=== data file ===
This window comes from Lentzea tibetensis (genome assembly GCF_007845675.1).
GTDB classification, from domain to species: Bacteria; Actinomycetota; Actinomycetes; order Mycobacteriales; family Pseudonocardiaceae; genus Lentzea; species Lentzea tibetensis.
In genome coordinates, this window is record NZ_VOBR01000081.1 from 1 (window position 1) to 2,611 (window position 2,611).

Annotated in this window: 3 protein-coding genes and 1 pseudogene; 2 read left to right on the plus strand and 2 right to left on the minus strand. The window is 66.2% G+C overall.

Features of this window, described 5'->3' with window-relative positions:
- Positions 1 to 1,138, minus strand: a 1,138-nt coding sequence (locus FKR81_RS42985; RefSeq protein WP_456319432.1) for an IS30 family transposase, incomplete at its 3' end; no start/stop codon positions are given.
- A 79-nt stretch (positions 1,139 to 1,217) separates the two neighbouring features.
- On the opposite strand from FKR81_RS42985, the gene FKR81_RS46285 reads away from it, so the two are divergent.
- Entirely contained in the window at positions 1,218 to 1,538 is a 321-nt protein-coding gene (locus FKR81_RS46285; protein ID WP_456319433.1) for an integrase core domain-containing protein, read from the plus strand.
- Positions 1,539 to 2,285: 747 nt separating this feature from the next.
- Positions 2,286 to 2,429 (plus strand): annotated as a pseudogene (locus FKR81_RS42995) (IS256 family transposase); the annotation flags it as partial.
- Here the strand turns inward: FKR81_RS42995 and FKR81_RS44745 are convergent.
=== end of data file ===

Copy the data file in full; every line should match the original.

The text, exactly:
This window comes from Lentzea tibetensis (genome assembly GCF_007845675.1).
GTDB classification, from domain to species: Bacteria; Actinomycetota; Actinomycetes; order Mycobacteriales; family Pseudonocardiaceae; genus Lentzea; species Lentzea tibetensis.
In genome coordinates, this window is record NZ_VOBR01000081.1 from 1 (window position 1) to 2,611 (window position 2,611).

Annotated in this window: 3 protein-coding genes and 1 pseudogene; 2 read left to right on the plus strand and 2 right to left on the minus strand. The window is 66.2% G+C overall.

Features of this window, described 5'->3' with window-relative positions:
- Positions 1 to 1,138, minus strand: a 1,138-nt coding sequence (locus FKR81_RS42985; RefSeq protein WP_456319432.1) for an IS30 family transposase, incomplete at its 3' end; no start/stop codon positions are given.
- A 79-nt stretch (positions 1,139 to 1,217) separates the two neighbouring features.
- On the opposite strand from FKR81_RS42985, the gene FKR81_RS46285 reads away from it, so the two are divergent.
- Entirely contained in the window at positions 1,218 to 1,538 is a 321-nt protein-coding gene (locus FKR81_RS46285; protein ID WP_456319433.1) for an integrase core domain-containing protein, read from the plus strand.
- Positions 1,539 to 2,285: 747 nt separating this feature from the next.
- Positions 2,286 to 2,429 (plus strand): annotated as a pseudogene (locus FKR81_RS42995) (IS256 family transposase); the annotation flags it as partial.
- Here the strand turns inward: FKR81_RS42995 and FKR81_RS44745 are convergent.